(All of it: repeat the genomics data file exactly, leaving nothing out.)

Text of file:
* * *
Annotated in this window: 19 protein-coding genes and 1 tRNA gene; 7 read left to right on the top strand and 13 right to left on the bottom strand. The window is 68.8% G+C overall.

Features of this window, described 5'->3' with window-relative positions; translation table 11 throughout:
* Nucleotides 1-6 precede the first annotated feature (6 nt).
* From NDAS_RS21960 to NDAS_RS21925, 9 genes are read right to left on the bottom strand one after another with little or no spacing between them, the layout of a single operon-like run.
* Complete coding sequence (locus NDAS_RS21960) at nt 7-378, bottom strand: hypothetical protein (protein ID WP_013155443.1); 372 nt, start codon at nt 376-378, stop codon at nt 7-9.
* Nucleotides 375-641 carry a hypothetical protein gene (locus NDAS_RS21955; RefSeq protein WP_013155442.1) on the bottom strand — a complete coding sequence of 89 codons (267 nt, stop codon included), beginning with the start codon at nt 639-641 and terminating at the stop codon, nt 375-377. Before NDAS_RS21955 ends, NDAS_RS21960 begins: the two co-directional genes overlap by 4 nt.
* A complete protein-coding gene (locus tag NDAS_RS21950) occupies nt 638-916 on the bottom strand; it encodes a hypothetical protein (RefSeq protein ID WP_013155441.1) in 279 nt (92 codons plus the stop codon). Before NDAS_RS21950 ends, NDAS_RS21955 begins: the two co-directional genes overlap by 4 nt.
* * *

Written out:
Annotated in this window: 19 protein-coding genes and 1 tRNA gene; 7 read left to right on the top strand and 13 right to left on the bottom strand. The window is 68.8% G+C overall.

Features of this window, described 5'->3' with window-relative positions; translation table 11 throughout:
* Nucleotides 1-6 precede the first annotated feature (6 nt).
* From NDAS_RS21960 to NDAS_RS21925, 9 genes are read right to left on the bottom strand one after another with little or no spacing between them, the layout of a single operon-like run.
* Complete coding sequence (locus NDAS_RS21960) at nt 7-378, bottom strand: hypothetical protein (protein ID WP_013155443.1); 372 nt, start codon at nt 376-378, stop codon at nt 7-9.
* Nucleotides 375-641 carry a hypothetical protein gene (locus NDAS_RS21955; RefSeq protein WP_013155442.1) on the bottom strand — a complete coding sequence of 89 codons (267 nt, stop codon included), beginning with the start codon at nt 639-641 and terminating at the stop codon, nt 375-377. Before NDAS_RS21955 ends, NDAS_RS21960 begins: the two co-directional genes overlap by 4 nt.
* A complete protein-coding gene (locus tag NDAS_RS21950) occupies nt 638-916 on the bottom strand; it encodes a hypothetical protein (RefSeq protein ID WP_013155441.1) in 279 nt (92 codons plus the stop codon). Before NDAS_RS21950 ends, NDAS_RS21955 begins: the two co-directional genes overlap by 4 nt.